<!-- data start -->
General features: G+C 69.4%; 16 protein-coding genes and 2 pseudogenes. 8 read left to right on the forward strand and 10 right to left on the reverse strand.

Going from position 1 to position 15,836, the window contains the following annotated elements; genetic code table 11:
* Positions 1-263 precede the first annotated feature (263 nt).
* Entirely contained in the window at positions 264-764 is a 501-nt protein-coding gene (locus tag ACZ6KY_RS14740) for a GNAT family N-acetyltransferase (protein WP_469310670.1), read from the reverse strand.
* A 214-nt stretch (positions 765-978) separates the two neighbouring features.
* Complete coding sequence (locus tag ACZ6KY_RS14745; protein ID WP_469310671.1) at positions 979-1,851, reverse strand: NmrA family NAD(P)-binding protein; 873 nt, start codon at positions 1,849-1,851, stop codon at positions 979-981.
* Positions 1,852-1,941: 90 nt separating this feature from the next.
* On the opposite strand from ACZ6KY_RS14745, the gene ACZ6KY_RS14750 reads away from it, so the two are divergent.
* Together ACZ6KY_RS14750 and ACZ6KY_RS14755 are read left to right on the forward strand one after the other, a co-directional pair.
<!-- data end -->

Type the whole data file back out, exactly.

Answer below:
General features: G+C 69.4%; 16 protein-coding genes and 2 pseudogenes. 8 read left to right on the forward strand and 10 right to left on the reverse strand.

Going from position 1 to position 15,836, the window contains the following annotated elements; genetic code table 11:
* Positions 1-263 precede the first annotated feature (263 nt).
* Entirely contained in the window at positions 264-764 is a 501-nt protein-coding gene (locus tag ACZ6KY_RS14740) for a GNAT family N-acetyltransferase (protein WP_469310670.1), read from the reverse strand.
* A 214-nt stretch (positions 765-978) separates the two neighbouring features.
* Complete coding sequence (locus tag ACZ6KY_RS14745; protein ID WP_469310671.1) at positions 979-1,851, reverse strand: NmrA family NAD(P)-binding protein; 873 nt, start codon at positions 1,849-1,851, stop codon at positions 979-981.
* Positions 1,852-1,941: 90 nt separating this feature from the next.
* On the opposite strand from ACZ6KY_RS14745, the gene ACZ6KY_RS14750 reads away from it, so the two are divergent.
* Together ACZ6KY_RS14750 and ACZ6KY_RS14755 are read left to right on the forward strand one after the other, a co-directional pair.